Even though Zippy did not make it to the silver screen he has found his way into modern culture. He was on television in the form of a question on the game show Jeopardy. He coined the popular phrase “Are we having fun yet?” though it took a citing in “Bartlett’s Familiar Quotations” to confirm Zippy as the originator.
He also materialized in Bil Keane’s comic the “Family Circus” after Keane and Griffith had met through the National Cartoonists Society.

“I knew he liked my strip. He quoted Zippy to me and clearly read it everyday.
I was flattered and puzzled because I thought he was my diametric opposite. His strips are about cute kids and a family, but I always appreciated its unconscious, surreal quality,” said Griffith.

After getting Keane’s approval, Griffith decided to do a strip where Zippy enters the “Family Circus” world and interacts with the characters. A year later Keane reciprocated when one of the “Family Circus” kids dreamt about Zippy.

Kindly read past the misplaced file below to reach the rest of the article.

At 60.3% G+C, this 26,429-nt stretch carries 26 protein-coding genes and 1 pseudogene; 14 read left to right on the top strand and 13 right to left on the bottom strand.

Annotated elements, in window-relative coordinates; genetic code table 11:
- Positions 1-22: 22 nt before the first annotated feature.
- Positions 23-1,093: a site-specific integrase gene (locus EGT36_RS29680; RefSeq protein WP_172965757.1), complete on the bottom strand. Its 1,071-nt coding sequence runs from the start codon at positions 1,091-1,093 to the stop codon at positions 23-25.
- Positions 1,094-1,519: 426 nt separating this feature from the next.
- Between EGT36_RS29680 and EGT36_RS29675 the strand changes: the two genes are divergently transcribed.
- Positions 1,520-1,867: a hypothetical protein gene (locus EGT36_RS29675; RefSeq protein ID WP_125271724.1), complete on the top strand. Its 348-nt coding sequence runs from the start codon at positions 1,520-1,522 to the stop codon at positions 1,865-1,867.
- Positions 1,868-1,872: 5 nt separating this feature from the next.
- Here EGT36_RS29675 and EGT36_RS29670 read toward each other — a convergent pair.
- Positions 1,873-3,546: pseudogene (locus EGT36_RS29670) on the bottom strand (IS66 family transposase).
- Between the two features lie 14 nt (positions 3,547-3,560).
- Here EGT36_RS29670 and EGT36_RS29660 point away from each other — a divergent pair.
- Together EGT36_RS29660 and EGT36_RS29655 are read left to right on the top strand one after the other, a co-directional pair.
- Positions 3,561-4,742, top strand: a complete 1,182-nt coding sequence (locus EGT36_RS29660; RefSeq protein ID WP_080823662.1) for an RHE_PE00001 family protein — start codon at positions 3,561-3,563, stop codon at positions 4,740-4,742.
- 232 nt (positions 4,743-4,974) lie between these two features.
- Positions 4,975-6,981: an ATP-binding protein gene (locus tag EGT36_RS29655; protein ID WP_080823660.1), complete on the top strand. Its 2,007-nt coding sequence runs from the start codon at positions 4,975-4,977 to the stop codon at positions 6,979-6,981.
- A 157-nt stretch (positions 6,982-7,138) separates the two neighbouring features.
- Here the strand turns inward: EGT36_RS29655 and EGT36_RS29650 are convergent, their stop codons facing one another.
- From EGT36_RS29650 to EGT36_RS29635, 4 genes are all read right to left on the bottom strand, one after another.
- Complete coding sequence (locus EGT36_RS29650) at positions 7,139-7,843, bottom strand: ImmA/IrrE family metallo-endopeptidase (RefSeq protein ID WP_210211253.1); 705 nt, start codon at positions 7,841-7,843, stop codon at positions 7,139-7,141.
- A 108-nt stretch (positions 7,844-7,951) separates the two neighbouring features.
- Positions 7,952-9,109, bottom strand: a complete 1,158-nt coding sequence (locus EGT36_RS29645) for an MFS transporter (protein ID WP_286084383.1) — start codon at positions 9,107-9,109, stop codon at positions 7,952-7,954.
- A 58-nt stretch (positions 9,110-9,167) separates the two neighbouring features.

Griffith still draws all his strips by hand using pen, India ink, and white out. He is commissioned to produce 365 a year. It takes him three to six hours to complete one. Twice a week he tries to do two strips a day so he can have weekends off, though right now his weekends are taken up with his latest book project, a compilation of “Zippy” from 1969 to the mid 1990s.

Charles Schulz once mentioned something to Griffith that has always stuck with him. “He said ‘When I die, “Peanuts” dies. That’s the way I think about my strip too. I can’t think of anybody else doing it.”